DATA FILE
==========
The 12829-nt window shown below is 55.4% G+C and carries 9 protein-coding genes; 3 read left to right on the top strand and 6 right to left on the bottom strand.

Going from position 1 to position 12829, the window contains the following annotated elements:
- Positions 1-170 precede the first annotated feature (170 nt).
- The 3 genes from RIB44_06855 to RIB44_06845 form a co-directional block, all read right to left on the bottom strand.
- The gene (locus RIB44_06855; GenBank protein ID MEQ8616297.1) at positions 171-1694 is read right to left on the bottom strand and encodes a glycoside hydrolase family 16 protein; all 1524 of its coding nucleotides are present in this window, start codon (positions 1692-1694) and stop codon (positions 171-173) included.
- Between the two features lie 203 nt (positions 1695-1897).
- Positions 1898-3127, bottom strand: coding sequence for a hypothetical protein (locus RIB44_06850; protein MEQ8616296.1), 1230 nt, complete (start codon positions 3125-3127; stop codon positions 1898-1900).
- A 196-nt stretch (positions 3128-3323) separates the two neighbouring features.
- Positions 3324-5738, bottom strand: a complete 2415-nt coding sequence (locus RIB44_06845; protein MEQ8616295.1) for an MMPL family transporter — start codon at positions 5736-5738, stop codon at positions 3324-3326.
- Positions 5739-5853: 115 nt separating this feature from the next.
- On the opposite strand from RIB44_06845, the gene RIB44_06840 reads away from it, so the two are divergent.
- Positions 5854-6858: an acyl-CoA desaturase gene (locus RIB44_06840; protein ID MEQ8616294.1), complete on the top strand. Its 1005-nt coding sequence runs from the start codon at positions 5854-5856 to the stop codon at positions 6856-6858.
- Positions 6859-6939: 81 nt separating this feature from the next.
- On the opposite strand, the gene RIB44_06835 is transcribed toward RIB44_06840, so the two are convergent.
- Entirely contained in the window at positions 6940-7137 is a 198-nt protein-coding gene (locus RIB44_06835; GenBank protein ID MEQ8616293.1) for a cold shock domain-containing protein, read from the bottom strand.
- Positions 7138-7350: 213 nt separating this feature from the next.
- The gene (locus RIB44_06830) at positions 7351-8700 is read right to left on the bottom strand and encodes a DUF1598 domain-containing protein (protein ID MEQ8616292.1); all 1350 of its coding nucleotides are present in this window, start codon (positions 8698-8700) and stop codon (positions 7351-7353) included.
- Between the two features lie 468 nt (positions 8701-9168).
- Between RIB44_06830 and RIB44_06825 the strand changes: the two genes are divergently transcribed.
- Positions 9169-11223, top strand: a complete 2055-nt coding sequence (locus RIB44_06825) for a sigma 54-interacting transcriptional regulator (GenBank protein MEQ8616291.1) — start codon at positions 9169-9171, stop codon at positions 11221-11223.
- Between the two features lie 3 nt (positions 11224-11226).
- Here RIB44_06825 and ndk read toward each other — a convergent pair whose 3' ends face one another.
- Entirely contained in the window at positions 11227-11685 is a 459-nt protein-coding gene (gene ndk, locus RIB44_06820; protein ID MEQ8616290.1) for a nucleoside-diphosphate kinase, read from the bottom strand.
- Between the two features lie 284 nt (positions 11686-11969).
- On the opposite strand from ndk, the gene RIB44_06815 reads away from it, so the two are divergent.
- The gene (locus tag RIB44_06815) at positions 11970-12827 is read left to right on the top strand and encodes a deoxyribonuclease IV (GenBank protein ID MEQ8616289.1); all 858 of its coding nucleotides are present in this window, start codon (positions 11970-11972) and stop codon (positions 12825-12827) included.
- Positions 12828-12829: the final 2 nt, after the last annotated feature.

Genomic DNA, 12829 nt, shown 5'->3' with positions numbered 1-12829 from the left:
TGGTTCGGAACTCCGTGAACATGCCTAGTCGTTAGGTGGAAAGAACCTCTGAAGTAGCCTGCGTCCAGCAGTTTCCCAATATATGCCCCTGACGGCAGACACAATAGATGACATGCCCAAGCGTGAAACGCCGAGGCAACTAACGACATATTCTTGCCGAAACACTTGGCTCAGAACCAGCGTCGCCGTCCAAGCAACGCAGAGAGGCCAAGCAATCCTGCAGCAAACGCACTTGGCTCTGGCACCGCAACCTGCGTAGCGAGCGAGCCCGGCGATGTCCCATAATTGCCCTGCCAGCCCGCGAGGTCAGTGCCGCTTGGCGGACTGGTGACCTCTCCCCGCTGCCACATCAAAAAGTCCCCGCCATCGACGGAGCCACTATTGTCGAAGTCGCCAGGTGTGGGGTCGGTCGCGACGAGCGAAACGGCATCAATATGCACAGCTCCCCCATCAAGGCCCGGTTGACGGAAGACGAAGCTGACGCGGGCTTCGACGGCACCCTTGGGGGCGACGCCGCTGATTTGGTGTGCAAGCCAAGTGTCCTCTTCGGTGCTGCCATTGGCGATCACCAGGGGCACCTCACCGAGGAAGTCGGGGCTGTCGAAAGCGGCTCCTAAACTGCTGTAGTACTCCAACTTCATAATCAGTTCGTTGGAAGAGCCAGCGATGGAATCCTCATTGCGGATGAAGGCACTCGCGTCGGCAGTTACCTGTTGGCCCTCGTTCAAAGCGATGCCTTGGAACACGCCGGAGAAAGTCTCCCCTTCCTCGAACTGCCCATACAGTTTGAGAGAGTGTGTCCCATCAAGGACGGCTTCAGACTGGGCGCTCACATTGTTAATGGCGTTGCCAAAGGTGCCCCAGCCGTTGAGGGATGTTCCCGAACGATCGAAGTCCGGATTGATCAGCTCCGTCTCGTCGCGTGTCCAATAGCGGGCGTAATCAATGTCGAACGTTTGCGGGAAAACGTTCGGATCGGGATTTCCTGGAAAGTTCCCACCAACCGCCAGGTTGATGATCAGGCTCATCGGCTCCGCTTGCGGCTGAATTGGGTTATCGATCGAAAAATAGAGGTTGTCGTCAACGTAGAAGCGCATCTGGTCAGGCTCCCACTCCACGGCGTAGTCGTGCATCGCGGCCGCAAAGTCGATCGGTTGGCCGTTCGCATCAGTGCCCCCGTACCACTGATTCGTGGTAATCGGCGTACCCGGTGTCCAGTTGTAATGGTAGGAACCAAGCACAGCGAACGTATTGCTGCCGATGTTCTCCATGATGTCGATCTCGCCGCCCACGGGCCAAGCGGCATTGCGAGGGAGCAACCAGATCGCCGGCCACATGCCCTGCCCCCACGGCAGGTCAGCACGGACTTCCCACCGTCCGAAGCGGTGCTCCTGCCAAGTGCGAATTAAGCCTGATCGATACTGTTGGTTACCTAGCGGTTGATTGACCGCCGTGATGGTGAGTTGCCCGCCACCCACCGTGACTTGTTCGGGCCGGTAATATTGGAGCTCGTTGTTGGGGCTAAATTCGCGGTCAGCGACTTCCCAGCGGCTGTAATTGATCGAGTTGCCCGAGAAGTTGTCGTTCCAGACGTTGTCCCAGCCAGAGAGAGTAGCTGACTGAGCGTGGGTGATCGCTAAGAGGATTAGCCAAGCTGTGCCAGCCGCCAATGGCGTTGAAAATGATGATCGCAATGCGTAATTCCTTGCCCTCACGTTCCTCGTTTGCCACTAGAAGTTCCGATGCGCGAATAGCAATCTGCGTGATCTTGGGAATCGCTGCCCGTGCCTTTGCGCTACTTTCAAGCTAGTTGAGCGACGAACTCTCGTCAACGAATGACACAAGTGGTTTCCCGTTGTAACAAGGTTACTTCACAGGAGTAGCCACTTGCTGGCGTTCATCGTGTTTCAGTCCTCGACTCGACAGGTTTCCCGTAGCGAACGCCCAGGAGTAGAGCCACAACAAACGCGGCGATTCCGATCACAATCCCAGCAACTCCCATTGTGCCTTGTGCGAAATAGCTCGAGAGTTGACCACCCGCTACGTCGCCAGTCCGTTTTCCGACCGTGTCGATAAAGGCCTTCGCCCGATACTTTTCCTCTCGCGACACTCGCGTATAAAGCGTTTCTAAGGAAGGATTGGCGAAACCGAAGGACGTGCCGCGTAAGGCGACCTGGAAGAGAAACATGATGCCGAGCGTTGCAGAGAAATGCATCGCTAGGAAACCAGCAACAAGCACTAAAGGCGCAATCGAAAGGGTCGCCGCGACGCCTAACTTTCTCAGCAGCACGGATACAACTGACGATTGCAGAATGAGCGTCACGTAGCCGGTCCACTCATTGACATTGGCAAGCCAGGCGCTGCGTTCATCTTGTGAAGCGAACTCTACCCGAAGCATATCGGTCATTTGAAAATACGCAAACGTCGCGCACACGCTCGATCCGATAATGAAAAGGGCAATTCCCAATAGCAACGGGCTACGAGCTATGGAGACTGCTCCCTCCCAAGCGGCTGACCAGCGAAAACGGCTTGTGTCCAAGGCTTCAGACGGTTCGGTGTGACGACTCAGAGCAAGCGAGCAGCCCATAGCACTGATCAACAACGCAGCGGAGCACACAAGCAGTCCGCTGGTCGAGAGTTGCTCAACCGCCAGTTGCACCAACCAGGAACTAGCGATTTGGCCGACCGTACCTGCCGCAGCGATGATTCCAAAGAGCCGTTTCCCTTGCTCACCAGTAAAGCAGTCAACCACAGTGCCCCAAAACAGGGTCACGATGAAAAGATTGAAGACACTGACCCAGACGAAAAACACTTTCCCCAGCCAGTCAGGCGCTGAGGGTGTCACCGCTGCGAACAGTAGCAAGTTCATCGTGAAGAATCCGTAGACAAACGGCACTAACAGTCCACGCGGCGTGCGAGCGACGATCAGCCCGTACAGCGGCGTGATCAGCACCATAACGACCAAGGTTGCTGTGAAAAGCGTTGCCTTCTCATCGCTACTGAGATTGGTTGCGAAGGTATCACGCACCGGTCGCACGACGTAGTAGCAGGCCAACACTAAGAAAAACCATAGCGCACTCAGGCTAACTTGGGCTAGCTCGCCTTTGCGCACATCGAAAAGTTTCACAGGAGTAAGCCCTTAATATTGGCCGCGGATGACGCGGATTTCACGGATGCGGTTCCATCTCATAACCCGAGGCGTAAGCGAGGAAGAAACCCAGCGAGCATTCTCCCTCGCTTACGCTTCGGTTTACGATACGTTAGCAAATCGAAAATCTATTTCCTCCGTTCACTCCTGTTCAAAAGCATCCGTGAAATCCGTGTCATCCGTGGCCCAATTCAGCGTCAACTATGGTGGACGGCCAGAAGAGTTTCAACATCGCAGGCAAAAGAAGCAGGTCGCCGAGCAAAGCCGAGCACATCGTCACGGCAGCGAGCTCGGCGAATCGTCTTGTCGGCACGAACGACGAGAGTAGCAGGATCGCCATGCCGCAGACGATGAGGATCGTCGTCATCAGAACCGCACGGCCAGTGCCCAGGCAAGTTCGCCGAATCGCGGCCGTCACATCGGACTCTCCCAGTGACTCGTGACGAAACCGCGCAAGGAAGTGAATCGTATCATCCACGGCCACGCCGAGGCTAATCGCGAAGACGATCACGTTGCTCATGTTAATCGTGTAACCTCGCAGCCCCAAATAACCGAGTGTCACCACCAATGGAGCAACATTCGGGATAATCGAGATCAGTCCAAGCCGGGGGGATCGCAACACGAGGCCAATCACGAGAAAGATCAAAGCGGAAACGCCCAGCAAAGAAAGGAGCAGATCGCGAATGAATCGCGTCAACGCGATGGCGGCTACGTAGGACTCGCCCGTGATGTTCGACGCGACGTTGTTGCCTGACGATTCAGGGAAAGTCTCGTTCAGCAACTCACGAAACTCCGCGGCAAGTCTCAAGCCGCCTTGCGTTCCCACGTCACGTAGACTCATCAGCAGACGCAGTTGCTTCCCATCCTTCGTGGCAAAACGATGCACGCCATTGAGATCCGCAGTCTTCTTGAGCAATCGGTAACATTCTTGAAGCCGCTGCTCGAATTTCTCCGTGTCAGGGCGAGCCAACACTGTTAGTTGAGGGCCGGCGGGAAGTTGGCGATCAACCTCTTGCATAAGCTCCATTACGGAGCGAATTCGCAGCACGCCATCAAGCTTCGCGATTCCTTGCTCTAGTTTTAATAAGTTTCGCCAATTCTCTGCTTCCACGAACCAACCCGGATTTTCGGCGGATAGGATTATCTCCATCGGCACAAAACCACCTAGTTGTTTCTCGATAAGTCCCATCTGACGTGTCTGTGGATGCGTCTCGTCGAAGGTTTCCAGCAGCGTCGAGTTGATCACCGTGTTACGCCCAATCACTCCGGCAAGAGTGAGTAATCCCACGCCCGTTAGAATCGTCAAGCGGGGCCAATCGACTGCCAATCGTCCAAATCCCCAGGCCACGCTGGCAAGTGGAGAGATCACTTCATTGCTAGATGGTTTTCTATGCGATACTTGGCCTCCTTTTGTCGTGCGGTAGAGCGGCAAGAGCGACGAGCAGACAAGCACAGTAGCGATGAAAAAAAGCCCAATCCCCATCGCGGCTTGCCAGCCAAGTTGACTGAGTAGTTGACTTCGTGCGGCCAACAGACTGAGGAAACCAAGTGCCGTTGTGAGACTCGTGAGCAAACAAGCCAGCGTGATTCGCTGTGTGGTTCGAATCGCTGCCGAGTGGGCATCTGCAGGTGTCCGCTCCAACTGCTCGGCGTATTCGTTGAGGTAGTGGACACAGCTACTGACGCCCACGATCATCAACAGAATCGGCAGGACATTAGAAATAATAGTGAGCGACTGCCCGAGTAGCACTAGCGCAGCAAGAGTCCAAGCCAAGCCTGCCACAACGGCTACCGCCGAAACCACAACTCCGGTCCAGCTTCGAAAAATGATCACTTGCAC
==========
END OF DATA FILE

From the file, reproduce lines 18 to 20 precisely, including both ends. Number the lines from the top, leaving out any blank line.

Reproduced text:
- Between the two features lie 468 nt (positions 8701-9168).
- Between RIB44_06830 and RIB44_06825 the strand changes: the two genes are divergently transcribed.
- Positions 9169-11223, top strand: a complete 2055-nt coding sequence (locus RIB44_06825) for a sigma 54-interacting transcriptional regulator (GenBank protein MEQ8616291.1) — start codon at positions 9169-9171, stop codon at positions 11221-11223.